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Among those surveyed, 3.1% self-identified as having a disability.
New data shed light on the characteristics of physicians with disabilities in the U.S.
The findings may have important implications for physicians at the intersection of multiple marginalized identities. Research examining harassment, discrimination, and bias is needed to create more inclusive and equitable workplaces and to support retention in healthcare.
Lisa Meeks, Ph.D., and colleagues conducted a survey study that represented the first report of the prevalence and characteristics of practicing physicians with disabilities using data form the Association of American Medical Colleges 2019 National Sample Survey of Physicians. The National Sample Survey of Physicians included data from 6,000 practicing physician members of a healthcare professional panel. Physicians used the survey to self-disclose their disabilities from a list of eight possible disability categories using the Americans With Disabilities Act definition. Participants self-identified race/ethnicity, their gender assigned at birth, and their current gender identity. Survey respondents could select all responses that applied for each category. The physicians were asked about their practice characteristics, including employment arrangement, work location, specialty, and use of telehealth services.
Among the 6,000 physicians, 3.1% self-identified as having a disability (95% CI, 2.6-3.5). The sample included 62.8% men, 34.3% women, and .3% transgender, genderqueer, or other. The mean age was 53 years old. The predominant races/ethnicities were White (69.1%), Asian (22.5%), and Hispanic, Latino, or of Spanish origin (3.7%).
The most common reported disability category was chronic health conditions (30.1%; 95% CI, 23.3-36.9), followed by mobility (28.4%; 95% CI, 21.7-35.1), psychological (14.2%; 95% CI, 9-19.4), other disabilities like essential tremors (13.4%; 95% CI, 8.3-18.4), hearing (12.1%; 95% CI, 7.3-17), adult attention-deficit/hyperactivity disorder (10.4%; 95% CI, 5.9-14.9), visual (7.8%; 95% CI, 3.8-11.8), and learning (2.6%; 95% CI, .2-4.9). Of the respondents, 15.7% reported multiple disabilities (95% CI, 10.3-21.1).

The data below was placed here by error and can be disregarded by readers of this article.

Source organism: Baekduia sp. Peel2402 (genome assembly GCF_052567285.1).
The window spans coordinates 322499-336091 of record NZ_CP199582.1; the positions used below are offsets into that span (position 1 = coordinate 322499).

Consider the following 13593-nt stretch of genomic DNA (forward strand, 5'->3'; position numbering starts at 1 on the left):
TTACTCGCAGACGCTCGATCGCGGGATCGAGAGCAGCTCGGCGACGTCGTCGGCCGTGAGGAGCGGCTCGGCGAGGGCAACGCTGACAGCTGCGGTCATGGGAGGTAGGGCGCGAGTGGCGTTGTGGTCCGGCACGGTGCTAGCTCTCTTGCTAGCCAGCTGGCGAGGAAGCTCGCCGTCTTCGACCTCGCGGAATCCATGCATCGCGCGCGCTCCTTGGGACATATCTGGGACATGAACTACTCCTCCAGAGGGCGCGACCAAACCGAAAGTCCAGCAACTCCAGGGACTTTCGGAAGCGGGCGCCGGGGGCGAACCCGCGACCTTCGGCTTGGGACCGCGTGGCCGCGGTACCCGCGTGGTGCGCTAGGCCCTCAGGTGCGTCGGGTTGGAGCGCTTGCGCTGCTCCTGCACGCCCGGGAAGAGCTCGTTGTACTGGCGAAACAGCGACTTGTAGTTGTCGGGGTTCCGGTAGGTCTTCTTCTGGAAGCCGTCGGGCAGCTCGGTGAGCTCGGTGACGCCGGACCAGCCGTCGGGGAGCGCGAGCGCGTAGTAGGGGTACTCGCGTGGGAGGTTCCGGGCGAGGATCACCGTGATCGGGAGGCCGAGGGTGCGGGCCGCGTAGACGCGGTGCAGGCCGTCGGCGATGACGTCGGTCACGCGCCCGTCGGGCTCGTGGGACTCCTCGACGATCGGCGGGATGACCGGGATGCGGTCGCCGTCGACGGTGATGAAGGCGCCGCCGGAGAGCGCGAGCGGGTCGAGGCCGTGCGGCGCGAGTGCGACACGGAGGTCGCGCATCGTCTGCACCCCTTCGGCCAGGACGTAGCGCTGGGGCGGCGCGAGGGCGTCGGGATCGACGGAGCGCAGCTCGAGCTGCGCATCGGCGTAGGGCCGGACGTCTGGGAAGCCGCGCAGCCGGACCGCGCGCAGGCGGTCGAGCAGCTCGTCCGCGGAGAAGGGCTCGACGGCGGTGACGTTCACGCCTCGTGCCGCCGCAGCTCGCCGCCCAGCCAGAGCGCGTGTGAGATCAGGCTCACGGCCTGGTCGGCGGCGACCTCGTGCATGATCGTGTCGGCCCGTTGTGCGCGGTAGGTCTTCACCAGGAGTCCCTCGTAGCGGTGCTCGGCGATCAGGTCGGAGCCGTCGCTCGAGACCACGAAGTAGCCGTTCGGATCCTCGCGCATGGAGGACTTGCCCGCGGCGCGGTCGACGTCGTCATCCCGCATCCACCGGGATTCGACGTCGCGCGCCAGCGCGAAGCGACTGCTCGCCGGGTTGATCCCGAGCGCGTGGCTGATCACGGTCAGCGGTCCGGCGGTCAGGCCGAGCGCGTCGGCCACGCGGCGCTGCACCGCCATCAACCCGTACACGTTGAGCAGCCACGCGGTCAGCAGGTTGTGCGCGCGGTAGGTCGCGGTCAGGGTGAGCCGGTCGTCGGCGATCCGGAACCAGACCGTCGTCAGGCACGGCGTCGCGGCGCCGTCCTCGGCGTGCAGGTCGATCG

Those with disabilities were significantly older than those without disabilities (mean age, 54.8 vs 52.5 years old). Among those with disabilities, 9.2%identified as members of a racial or ethnic group underrepresented in medicine and 14.7% served on active military duty.
In a comparison to the physicians without disabilities, higher percentages of those with disabilities reported working in medical schools (8.1% vs 4.3%), in nonteaching hospitals (10% vs 6.5%), and locum tenens (5% vs 1.3%). The differences were not statistically significant. Physicians with disabilities also worked fewer hours per week on average (43.2 vs 47.1 hours per week; P=.001) but had more on-call days (1 vs .6 days per week; P <.001) and were significantly more likely to work in rural areas (17.3% vs 11%; P=.008).
The study, “Estimated Prevalence of US Physicians With Disabilities,” was published online in JAMA Network Open.